November 11, 2007 in City

Bill targets ‘diploma mills’

By The Spokesman-Review
 

At a glance

While authorities refuse to release names, purchasers of the phony degrees from the Spokane-based diploma mill included at least 135 U.S. government employees who got career advancements and pay raises. That list, according to court proceedings, includes a member of the White House staff, employees of the National Security Agency and the Justice Department, New York City firefighters, and military officers.

Federal legislation inching its way through Congress would outlaw “diploma mills” like those at the center of a criminal case being prosecuted in Spokane.

Eight members of Congress are co-sponsoring the proposed “Diploma Integrity Protection Act,” introduced earlier this year by Rep. Betty McCollum, D-Minn.

The legislation would “reduce and prevent the sale and use of fraudulent degrees in order to protect the integrity of valid higher education degrees that are used for federal purposes.”

Even though the impetus for the proposed legislation was the worldwide diploma mill operation uncovered in Spokane, the region’s congresswoman has declined to be a co-sponsor.

Republican Rep. Cathy McMorris Rodgers has “reservations about the legislation” currently supported only by House Democrats, according to her chief of staff, Connie Partoyan. “We are very supportive of the spirit and intent of the bill,” Partoyan said Friday.

However, McMorris Rodgers thinks the proposal contains some “duplication” of oversight provided by existing laws and government agencies. “We are working to make the bill better,” Partoyan said.

The Eastern Washington congresswoman, meanwhile, “is pleased that in Spokane they are taking this issue seriously and prosecuting, at the federal level, those who run diploma mills,” Partoyan said.

Possibly as early as this week, the bill – or at least significant portions of it – is expected to be attached to higher education reauthorization funding that’s before the House Education and Labor Committee. As a member of that House committee, McMorris Rodgers will get to vote on the legislation.

She has been urged to support McCollum’s legislation by the Rev. Robert Spitzer, president of Gonzaga University.

Spitzer’s support comes in part because Gonzaga’s sister Jesuit school, Regis University in Denver, was caught in the confusion created by “Saint Regis University,” one of 125 bogus online universities and high schools created by the Spokane-based operation.

“The impact on Regis University by this ‘Saint Regis’ pseudo-university, coming out of this diploma mill here in Spokane, had been significant,” said Dale Goodwin, public information officer for Gonzaga.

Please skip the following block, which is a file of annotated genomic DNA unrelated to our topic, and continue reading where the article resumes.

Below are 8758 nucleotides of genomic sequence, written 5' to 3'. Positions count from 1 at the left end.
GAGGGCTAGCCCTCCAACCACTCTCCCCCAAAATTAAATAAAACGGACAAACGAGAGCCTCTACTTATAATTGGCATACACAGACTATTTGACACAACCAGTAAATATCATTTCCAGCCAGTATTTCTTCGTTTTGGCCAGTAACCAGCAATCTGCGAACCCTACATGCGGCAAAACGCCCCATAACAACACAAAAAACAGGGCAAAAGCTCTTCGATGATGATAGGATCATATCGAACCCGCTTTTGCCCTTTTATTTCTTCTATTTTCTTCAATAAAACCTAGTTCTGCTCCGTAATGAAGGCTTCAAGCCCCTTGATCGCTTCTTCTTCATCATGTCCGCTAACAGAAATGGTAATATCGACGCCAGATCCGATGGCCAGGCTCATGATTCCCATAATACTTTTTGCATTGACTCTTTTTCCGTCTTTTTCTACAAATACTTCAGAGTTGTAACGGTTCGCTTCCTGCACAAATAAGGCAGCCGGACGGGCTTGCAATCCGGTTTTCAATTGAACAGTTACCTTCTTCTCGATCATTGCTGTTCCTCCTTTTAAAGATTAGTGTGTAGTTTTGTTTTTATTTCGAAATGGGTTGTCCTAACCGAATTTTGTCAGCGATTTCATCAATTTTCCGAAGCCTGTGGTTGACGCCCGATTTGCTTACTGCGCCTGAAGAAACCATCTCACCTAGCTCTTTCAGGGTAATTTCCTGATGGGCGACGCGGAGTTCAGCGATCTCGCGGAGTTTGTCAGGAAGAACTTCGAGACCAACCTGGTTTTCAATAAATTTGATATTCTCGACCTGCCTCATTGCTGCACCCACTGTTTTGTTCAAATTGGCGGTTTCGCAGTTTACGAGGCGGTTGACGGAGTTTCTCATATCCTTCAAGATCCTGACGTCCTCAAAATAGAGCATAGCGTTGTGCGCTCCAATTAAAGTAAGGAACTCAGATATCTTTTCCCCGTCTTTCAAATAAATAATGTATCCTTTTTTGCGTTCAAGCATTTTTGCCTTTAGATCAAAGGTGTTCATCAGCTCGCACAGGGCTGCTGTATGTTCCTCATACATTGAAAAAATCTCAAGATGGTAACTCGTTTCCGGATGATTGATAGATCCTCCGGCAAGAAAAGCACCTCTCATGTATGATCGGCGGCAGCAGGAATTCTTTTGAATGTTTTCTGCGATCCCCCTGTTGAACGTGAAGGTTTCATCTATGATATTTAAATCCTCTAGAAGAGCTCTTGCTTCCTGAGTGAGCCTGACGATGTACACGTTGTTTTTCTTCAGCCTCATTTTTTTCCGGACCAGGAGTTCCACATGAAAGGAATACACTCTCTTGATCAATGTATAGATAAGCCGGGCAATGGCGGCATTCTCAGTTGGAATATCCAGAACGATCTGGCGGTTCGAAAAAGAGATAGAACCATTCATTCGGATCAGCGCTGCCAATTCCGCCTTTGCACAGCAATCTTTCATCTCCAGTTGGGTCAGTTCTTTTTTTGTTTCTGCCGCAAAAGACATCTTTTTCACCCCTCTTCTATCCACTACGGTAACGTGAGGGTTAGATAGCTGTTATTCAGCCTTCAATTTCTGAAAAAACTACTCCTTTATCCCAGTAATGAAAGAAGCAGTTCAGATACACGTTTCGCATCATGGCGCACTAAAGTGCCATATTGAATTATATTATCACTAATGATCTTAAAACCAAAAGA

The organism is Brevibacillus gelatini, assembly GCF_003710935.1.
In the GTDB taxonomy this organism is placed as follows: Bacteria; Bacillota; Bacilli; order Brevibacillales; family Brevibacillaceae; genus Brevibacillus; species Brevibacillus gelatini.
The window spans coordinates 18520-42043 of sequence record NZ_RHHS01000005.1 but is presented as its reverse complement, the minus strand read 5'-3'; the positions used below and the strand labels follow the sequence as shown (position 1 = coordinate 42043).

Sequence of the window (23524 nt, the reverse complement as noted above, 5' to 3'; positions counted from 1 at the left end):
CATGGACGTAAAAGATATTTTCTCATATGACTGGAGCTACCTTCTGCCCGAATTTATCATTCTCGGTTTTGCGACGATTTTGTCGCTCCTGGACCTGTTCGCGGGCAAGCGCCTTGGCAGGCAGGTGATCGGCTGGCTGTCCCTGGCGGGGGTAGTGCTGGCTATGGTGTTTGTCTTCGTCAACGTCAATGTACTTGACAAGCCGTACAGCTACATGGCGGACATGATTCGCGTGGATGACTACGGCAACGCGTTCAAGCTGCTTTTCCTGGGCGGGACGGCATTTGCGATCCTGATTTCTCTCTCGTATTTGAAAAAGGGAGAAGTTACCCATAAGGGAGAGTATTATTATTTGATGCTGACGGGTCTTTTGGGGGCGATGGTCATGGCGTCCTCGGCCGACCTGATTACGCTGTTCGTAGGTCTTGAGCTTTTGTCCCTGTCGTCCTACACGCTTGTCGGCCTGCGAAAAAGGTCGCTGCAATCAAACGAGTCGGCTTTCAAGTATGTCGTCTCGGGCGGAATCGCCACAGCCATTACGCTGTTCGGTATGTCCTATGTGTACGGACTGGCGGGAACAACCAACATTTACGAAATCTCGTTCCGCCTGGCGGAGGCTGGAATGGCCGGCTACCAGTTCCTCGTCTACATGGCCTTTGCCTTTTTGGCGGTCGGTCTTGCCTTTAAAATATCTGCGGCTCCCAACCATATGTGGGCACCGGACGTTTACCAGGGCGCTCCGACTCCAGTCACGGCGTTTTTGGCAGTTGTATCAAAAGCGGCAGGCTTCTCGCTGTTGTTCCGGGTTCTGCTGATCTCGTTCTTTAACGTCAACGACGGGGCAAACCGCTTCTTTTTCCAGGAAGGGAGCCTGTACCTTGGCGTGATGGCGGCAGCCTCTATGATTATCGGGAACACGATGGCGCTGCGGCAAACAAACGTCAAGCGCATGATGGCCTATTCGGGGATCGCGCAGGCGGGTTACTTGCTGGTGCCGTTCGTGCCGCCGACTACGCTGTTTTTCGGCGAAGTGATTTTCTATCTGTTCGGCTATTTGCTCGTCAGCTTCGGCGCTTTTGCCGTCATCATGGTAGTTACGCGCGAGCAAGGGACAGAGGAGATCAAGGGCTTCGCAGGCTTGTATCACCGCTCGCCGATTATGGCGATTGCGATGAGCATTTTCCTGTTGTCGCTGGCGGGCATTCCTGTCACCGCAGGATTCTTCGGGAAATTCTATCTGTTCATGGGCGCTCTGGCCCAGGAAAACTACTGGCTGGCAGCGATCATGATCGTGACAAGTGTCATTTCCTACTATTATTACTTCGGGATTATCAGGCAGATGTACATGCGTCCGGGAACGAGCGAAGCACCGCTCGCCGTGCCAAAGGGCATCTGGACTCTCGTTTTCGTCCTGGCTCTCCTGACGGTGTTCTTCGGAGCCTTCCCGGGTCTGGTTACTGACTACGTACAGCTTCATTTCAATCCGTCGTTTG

“Father Spitzer was more than happy to urge Rep. McMorris Rodgers to go ahead and co-sponsor this bill,” Goodwin said. The Gonzaga president “supports any tightening of the rules on these diploma mills.”

Regis University in Denver also strongly supports the proposed federal legislation, said spokeswoman Kristen Blessman.

Regis president, the Rev. Michael J. Sheeran, S.J., said the university’s “name and good reputation were significantly damaged by the efforts of a diploma mill known as Saint Regis University.”

“Although government authorities were sympathetic, there was minimal legal protection for (our) university,” Sheeran said last week. “It’s important that these same authorities be better armed in the future with laws that protect legitimate institutions of higher education, employers and future students from fraud.”

McCollum, a co-sponsor, said she was “incensed” by news reports about the phony college degrees being sold around the world by the Spokane-based diploma mill operators.

“I care about quality higher education, and it was shocking to learn about the prevalence of fake degrees and the dangers they pose,” she said. “My legislation ensures that we will be able to trust the credentials of our doctors, engineers, government employees and skilled immigrant workers.”

McCollum said last week she hopes the language of her bill will be integrated into the Higher Education Act by committee chair Rep. George Miller, D-Calif.

U.S. Attorney Jim McDevitt, the chief federal law enforcement official in Eastern Washington, said Justice Department policy prevents him from commenting on proposed new laws “but we’re always looking for new and better law enforcement tools, especially ones that clarify certain areas of the law.”

He oversaw the work of a multi-agency state and federal task force that spent nine months investigating the Spokane diploma mill, first publicly detailed in a story published in November 2003 in The Spokesman-Review.

Investigators discovered that many of the people who bought the bogus credentials – from bachelor’s to doctoral degrees – were foreign nationals. They used the degrees to get H-1B visas and improve their chances to immigrate to the United States.

The revelation that potential terrorists could use bogus degrees to enter the United States caused homeland security concerns that reached the highest levels of government.

In October 2005, for the first time in the U.S., a federal grand jury returned a multicount indictment against eight people for the operation of an Internet-based diploma mill that defrauded “consumers worldwide.”

Those indicted included former Spokane Realtor Dixie Randock, her husband, Steven Randock, and her associates who operated out of offices in Hillyard, Mead and Post Falls.

The Spokane-based operation raked in an estimated $4.7 million in sales of fraudulent college degrees, court documents say.

Four defendants have pleaded guilty, but Randock and her husband await trial next year on the charges, also including money laundering.


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